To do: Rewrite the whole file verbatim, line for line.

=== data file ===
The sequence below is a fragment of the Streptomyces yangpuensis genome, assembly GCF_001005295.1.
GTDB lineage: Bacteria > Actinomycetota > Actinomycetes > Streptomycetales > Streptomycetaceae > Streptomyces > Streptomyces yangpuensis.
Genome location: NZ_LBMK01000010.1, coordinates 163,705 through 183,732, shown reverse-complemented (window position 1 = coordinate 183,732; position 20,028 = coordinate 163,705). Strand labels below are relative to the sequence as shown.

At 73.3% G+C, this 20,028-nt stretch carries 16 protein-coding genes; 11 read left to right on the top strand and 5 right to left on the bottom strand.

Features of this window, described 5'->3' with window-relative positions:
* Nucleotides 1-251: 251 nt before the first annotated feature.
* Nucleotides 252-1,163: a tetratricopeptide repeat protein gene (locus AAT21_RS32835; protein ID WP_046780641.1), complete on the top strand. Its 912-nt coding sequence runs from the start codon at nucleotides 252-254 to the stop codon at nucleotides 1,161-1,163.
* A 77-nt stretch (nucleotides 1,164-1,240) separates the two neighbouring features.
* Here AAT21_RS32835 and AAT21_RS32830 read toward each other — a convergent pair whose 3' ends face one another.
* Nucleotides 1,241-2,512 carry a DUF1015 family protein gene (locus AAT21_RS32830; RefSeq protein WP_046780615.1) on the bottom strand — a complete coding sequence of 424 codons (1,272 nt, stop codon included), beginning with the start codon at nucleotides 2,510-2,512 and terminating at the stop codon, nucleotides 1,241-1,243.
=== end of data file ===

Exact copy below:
The sequence below is a fragment of the Streptomyces yangpuensis genome, assembly GCF_001005295.1.
GTDB lineage: Bacteria > Actinomycetota > Actinomycetes > Streptomycetales > Streptomycetaceae > Streptomyces > Streptomyces yangpuensis.
Genome location: NZ_LBMK01000010.1, coordinates 163,705 through 183,732, shown reverse-complemented (window position 1 = coordinate 183,732; position 20,028 = coordinate 163,705). Strand labels below are relative to the sequence as shown.

At 73.3% G+C, this 20,028-nt stretch carries 16 protein-coding genes; 11 read left to right on the top strand and 5 right to left on the bottom strand.

Features of this window, described 5'->3' with window-relative positions:
* Nucleotides 1-251: 251 nt before the first annotated feature.
* Nucleotides 252-1,163: a tetratricopeptide repeat protein gene (locus AAT21_RS32835; protein ID WP_046780641.1), complete on the top strand. Its 912-nt coding sequence runs from the start codon at nucleotides 252-254 to the stop codon at nucleotides 1,161-1,163.
* A 77-nt stretch (nucleotides 1,164-1,240) separates the two neighbouring features.
* Here AAT21_RS32835 and AAT21_RS32830 read toward each other — a convergent pair whose 3' ends face one another.
* Nucleotides 1,241-2,512 carry a DUF1015 family protein gene (locus AAT21_RS32830; RefSeq protein WP_046780615.1) on the bottom strand — a complete coding sequence of 424 codons (1,272 nt, stop codon included), beginning with the start codon at nucleotides 2,510-2,512 and terminating at the stop codon, nucleotides 1,241-1,243.